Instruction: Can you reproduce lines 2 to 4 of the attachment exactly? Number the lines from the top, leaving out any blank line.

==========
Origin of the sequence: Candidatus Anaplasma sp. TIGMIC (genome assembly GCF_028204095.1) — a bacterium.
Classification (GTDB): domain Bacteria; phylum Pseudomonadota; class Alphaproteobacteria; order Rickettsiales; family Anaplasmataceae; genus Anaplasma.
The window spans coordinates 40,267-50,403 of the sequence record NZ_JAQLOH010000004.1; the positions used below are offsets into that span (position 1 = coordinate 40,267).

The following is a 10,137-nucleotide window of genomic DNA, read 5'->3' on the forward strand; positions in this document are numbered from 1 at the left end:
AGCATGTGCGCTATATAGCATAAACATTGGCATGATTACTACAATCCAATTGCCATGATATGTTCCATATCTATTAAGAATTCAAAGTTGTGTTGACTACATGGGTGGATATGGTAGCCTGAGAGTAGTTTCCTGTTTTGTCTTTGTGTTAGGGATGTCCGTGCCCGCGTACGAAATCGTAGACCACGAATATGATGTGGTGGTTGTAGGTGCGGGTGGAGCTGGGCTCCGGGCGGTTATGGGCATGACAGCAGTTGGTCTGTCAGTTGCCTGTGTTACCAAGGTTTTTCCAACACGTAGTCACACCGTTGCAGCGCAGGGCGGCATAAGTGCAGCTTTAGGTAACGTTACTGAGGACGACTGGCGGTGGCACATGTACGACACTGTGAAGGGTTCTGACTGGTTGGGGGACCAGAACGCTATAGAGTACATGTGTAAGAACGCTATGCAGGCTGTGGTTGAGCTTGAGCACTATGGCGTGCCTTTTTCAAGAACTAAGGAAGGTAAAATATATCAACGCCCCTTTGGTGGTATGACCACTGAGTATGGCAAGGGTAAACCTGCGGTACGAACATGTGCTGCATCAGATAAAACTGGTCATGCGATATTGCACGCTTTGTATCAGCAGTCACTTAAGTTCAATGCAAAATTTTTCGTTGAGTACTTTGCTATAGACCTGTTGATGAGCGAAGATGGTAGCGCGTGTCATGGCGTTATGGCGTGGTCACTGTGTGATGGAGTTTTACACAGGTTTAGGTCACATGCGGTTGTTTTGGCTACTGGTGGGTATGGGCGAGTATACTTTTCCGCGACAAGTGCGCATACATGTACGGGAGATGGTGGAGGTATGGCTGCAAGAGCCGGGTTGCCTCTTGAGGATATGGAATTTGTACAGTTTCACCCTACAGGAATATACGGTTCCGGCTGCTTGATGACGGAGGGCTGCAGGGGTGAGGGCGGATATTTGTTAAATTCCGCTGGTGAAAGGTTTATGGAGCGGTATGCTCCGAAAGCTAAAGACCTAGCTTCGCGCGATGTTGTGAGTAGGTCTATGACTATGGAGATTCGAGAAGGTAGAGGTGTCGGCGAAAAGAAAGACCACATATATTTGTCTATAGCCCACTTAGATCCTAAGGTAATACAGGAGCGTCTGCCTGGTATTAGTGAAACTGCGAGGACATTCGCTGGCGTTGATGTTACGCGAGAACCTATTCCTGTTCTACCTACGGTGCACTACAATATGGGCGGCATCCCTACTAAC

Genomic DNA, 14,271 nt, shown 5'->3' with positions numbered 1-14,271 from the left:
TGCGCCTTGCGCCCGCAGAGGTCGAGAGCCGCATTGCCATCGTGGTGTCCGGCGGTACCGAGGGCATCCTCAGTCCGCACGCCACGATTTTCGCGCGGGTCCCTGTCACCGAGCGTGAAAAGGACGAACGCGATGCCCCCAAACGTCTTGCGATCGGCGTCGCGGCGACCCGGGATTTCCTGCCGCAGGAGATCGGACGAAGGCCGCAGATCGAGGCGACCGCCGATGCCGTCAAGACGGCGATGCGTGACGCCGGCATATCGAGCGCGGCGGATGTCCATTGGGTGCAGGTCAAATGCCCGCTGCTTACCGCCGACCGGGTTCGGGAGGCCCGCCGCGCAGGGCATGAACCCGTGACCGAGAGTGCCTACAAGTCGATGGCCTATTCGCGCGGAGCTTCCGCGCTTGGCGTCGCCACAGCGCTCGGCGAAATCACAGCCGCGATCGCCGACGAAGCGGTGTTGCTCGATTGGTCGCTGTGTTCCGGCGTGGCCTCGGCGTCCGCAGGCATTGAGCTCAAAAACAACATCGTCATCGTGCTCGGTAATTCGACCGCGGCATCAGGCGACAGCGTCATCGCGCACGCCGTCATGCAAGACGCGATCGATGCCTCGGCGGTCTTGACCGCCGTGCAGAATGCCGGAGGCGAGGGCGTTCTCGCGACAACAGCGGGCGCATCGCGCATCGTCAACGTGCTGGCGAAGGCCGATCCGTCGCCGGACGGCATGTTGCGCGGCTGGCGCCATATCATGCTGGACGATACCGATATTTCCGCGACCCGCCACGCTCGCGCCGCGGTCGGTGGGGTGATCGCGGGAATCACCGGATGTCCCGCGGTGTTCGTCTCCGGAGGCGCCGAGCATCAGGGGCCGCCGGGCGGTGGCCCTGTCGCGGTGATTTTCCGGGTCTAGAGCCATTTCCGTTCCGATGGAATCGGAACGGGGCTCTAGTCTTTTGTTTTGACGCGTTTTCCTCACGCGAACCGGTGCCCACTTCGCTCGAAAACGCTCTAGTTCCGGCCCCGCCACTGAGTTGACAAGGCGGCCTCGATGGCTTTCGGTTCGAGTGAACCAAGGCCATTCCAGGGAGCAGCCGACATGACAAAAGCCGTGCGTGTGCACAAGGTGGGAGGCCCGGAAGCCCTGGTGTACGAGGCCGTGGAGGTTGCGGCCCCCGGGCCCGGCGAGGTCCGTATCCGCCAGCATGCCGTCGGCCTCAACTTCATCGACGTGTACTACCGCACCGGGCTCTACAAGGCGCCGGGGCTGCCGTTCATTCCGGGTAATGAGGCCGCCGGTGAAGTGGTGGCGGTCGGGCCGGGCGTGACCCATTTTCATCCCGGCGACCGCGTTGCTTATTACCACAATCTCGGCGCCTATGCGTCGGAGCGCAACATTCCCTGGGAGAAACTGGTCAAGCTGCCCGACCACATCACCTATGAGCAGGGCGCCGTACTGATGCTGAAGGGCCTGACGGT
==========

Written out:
Classification (GTDB): domain Bacteria; phylum Pseudomonadota; class Alphaproteobacteria; order Rickettsiales; family Anaplasmataceae; genus Anaplasma.
The window spans coordinates 40,267-50,403 of the sequence record NZ_JAQLOH010000004.1; the positions used below are offsets into that span (position 1 = coordinate 40,267).

The following is a 10,137-nucleotide window of genomic DNA, read 5'->3' on the forward strand; positions in this document are numbered from 1 at the left end: